Online room-letting site Airbnb has announced a new policy aimed at tackling the reports that hosts were discriminating against black people.

When the Twitter hashtag #AirbnbWhileBlack emerged last year, an increasing amount of users shared their stories of being racially discriminated by white people on the website, which was met by disheartening reply from the billion-pound company that this was actually helping incorporate more black neighbourhoods into its user database.

But the accounts of racial discrimination by hosts on the site was confirmed in a study by Harvard Business School, who found 16% of African-American names were less likely to be accepted for a booking than identical guests with distinctive white names.

After creating 20 identical Airbnb profiles, all with different names – 10 with names that would make you believe they are white and 10 with names that suggest they are black – and with no photos, the researchers attempted to book rentals in various locations in the US. They also found that African-Americans that used the site earnt less than their white counterparts.

To tackle the racism issue, the accommodation site have introduced the new policy which includes moves to de-emphasise the use of photos, the introduction of new booking systems and an anti-discrimination agreement for users to sign.

Airbnb co-founder and CEO Brian Chesky sent an email to hosts and users outlining the main movements developed from the review, highlighting that users should feel part of a community and “a place where you can belong.”

Mr Chesky recognised that discrimination within the company should have been addressed sooner and sent an apology to recipients, explaining that any existence of discrimination “jeopardizes” the core mission of the platform.

He said: “I take responsibility for any pain or frustration this has caused members of our community. We will not only make this right; we will work to set an example that other companies can follow.”

Airbnb have introduced a ‘Community Commitment’ that will begin in November, asking everyone who uses the site to agree to a strengthened and detailed non-discrimination policy which says: “By joining this community, you commit to treat all fellow members of this community, regardless of race, religion, national origin, disability, sex, gender identity, sexual orientation or age, with respect, and without judgment or bias”.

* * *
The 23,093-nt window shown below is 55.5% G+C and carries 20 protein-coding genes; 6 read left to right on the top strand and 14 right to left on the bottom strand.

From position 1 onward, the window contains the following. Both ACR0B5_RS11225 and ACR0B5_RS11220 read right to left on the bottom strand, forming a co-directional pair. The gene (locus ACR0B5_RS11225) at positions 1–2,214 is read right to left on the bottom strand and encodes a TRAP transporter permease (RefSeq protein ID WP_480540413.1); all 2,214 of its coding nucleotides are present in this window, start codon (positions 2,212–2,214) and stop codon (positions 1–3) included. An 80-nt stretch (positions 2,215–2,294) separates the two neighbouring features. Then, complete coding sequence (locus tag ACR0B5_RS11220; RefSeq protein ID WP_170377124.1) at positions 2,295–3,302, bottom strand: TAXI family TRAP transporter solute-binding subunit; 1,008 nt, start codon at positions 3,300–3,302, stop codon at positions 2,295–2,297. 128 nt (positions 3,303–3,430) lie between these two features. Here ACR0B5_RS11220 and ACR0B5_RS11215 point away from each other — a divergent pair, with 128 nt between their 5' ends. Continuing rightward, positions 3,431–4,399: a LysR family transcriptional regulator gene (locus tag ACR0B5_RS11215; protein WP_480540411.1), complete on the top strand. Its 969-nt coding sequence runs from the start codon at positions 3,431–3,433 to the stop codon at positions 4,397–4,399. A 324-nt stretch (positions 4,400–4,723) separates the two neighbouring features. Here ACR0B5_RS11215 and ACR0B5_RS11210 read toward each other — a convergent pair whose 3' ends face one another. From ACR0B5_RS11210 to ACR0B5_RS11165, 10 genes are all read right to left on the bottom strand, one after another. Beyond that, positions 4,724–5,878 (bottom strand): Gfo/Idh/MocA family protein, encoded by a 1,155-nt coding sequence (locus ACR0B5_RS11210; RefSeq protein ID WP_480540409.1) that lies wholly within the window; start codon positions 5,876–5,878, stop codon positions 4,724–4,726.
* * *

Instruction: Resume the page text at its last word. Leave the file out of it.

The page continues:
Next month, another new policy ‘Open Doors’ will be implemented to ensure any guests that experience discrimination, either in trying to book a listing or an interaction with a host, the company will find them a similar place to stay.

Airbnb also said any guest who had been discriminated against in the past will be offered booing assistance for their next trip. ‘Instant Book’ will also be introduced, which allows hosts to offer their home to be booking straight away, without their approval of a guest.

Laura Murphy, the former head of the American Civil Liberties Union’s Washington D.C. Legislative Office, led the report.

In regards to the suggestion of taking down pictures of users, she said: “Technology can bring us together and technology shouldn’t ask us to hide who we are.

“Instead, we should be implementing new, creative solutions to fight discrimination and promote understanding. I believe the various policy changes outlined in this report meet that goal.”

In the report, Ms Murphy highlighted how fighting discrimination is fundamental to Airbnb’s mission.

She added: “Fighting discrimination and bias is difficult and while these policy, product, and operational changes are a strong step in the right direction, achieving the goals outlined in this report will require constant vigilance and ongoing work.”